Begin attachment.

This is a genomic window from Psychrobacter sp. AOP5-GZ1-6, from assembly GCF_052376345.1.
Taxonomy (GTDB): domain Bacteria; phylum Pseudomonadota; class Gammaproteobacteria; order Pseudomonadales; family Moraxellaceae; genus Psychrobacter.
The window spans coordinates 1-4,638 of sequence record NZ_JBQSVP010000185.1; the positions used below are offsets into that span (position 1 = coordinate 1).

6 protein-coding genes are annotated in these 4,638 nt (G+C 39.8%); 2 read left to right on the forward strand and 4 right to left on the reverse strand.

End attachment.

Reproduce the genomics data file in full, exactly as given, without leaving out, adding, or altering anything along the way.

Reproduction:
This is a genomic window from Psychrobacter sp. AOP5-GZ1-6, from assembly GCF_052376345.1.
Taxonomy (GTDB): domain Bacteria; phylum Pseudomonadota; class Gammaproteobacteria; order Pseudomonadales; family Moraxellaceae; genus Psychrobacter.
The window spans coordinates 1-4,638 of sequence record NZ_JBQSVP010000185.1; the positions used below are offsets into that span (position 1 = coordinate 1).

6 protein-coding genes are annotated in these 4,638 nt (G+C 39.8%); 2 read left to right on the forward strand and 4 right to left on the reverse strand.